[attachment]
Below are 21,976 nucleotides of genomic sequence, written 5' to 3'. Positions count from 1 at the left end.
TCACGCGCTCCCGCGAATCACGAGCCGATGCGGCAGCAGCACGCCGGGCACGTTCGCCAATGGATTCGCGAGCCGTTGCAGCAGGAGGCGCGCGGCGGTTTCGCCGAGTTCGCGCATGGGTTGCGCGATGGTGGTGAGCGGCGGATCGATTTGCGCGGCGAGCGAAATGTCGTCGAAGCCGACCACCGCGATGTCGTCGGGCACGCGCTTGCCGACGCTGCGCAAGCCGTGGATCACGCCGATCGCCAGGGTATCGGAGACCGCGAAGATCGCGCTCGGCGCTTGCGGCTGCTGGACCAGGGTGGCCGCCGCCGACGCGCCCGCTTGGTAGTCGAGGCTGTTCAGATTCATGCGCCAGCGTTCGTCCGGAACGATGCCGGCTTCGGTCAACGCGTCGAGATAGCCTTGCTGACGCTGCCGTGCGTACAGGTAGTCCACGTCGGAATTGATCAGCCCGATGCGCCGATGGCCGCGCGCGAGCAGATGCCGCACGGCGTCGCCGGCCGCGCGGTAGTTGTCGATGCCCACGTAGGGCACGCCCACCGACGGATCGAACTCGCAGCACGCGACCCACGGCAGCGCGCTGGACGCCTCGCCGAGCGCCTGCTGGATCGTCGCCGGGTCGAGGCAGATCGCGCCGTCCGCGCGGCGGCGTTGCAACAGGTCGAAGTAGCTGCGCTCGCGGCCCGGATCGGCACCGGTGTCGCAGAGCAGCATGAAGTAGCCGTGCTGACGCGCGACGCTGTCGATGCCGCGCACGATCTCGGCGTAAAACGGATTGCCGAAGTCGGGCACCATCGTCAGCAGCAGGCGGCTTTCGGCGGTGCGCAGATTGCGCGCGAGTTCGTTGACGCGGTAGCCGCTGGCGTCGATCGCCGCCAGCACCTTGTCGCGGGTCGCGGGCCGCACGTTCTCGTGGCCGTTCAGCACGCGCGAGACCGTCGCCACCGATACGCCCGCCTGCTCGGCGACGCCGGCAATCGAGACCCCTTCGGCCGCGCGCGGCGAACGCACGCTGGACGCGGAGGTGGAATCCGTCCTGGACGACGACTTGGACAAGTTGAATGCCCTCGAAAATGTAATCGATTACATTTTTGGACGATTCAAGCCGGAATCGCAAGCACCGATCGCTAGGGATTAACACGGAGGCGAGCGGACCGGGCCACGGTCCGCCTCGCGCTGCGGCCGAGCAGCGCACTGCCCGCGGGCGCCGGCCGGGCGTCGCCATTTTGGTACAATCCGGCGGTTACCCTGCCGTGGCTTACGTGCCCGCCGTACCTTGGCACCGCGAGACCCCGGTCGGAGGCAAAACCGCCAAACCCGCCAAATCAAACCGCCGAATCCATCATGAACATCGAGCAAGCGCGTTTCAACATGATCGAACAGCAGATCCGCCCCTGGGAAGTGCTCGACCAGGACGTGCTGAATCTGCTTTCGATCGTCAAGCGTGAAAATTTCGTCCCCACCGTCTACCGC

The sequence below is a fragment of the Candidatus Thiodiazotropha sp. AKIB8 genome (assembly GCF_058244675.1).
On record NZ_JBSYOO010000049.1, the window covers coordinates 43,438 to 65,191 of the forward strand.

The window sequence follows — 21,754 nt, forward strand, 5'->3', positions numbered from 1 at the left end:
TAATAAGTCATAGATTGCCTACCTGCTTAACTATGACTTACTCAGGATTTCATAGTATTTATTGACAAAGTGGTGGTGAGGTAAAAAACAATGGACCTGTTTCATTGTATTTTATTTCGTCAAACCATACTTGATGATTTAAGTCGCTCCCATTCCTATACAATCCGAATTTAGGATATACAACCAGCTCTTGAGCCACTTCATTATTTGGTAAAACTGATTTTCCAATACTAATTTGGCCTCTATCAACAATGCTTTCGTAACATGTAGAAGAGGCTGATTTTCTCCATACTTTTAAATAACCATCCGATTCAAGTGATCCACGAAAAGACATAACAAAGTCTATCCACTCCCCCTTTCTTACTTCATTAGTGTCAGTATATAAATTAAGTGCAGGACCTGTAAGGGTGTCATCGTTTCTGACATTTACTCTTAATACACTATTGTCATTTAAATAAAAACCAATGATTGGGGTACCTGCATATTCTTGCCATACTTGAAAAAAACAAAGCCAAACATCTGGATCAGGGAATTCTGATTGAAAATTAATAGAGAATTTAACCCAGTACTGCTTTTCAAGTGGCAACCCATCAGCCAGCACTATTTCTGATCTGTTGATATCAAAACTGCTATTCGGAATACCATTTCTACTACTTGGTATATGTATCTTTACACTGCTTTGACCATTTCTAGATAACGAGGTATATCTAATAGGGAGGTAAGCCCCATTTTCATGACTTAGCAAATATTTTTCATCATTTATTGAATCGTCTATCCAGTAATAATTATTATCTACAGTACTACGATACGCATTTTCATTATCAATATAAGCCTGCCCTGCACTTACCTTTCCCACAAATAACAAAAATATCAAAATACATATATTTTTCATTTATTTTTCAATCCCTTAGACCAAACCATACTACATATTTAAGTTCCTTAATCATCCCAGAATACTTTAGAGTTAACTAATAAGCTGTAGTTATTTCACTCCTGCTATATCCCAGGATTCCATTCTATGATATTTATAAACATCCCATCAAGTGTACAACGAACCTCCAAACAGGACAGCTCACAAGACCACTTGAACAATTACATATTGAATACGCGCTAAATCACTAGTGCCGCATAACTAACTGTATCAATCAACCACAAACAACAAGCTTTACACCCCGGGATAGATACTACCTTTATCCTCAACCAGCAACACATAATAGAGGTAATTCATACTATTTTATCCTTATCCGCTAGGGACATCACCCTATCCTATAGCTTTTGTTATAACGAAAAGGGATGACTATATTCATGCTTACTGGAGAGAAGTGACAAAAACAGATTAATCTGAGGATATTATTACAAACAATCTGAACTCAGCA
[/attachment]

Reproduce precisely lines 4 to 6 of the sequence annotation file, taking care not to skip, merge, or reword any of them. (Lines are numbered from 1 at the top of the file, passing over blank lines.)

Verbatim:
On record NZ_JBSYOO010000049.1, the window covers coordinates 43,438 to 65,191 of the forward strand.

The window sequence follows — 21,754 nt, forward strand, 5'->3', positions numbered from 1 at the left end:
TAATAAGTCATAGATTGCCTACCTGCTTAACTATGACTTACTCAGGATTTCATAGTATTTATTGACAAAGTGGTGGTGAGGTAAAAAACAATGGACCTGTTTCATTGTATTTTATTTCGTCAAACCATACTTGATGATTTAAGTCGCTCCCATTCCTATACAATCCGAATTTAGGATATACAACCAGCTCTTGAGCCACTTCATTATTTGGTAAAACTGATTTTCCAATACTAATTTGGCCTCTATCAACAATGCTTTCGTAACATGTAGAAGAGGCTGATTTTCTCCATACTTTTAAATAACCATCCGATTCAAGTGATCCACGAAAAGACATAACAAAGTCTATCCACTCCCCCTTTCTTACTTCATTAGTGTCAGTATATAAATTAAGTGCAGGACCTGTAAGGGTGTCATCGTTTCTGACATTTACTCTTAATACACTATTGTCATTTAAATAAAAACCAATGATTGGGGTACCTGCATATTCTTGCCATACTTGAAAAAAACAAAGCCAAACATCTGGATCAGGGAATTCTGATTGAAAATTAATAGAGAATTTAACCCAGTACTGCTTTTCAAGTGGCAACCCATCAGCCAGCACTATTTCTGATCTGTTGATATCAAAACTGCTATTCGGAATACCATTTCTACTACTTGGTATATGTATCTTTACACTGCTTTGACCATTTCTAGATAACGAGGTATATCTAATAGGGAGGTAAGCCCCATTTTCATGACTTAGCAAATATTTTTCATCATTTATTGAATCGTCTATCCAGTAATAATTATTATCTACAGTACTACGATACGCATTTTCATTATCAATATAAGCCTGCCCTGCACTTACCTTTCCCACAAATAACAAAAATATCAAAATACATATATTTTTCATTTATTTTTCAATCCCTTAGACCAAACCATACTACATATTTAAGTTCCTTAATCATCCCAGAATACTTTAGAGTTAACTAATAAGCTGTAGTTATTTCACTCCTGCTATATCCCAGGATTCCATTCTATGATATTTATAAACATCCCATCAAGTGTACAACGAACCTCCAAACAGGACAGCTCACAAGACCACTTGAACAATTACATATTGAATACGCGCTAAATCACTAGTGCCGCATAACTAACTGTATCAATCAACCACAAACAACAAGCTTTACACCCCGGGATAGATACTACCTTTATCCTCAACCAGCAACACATAATAGAGGTAATTCATACTATTTTATCCTTATCCGCTAGGGACATCACCCTATCCTATAGCTTTTGTTATAACGAAAAGGGATGACTATATTCATGCTTACTGGAGAGAAGTGACAAAAACAGATTAATCTGAGGATATTATTACAAACAATCTGAACTCAGCA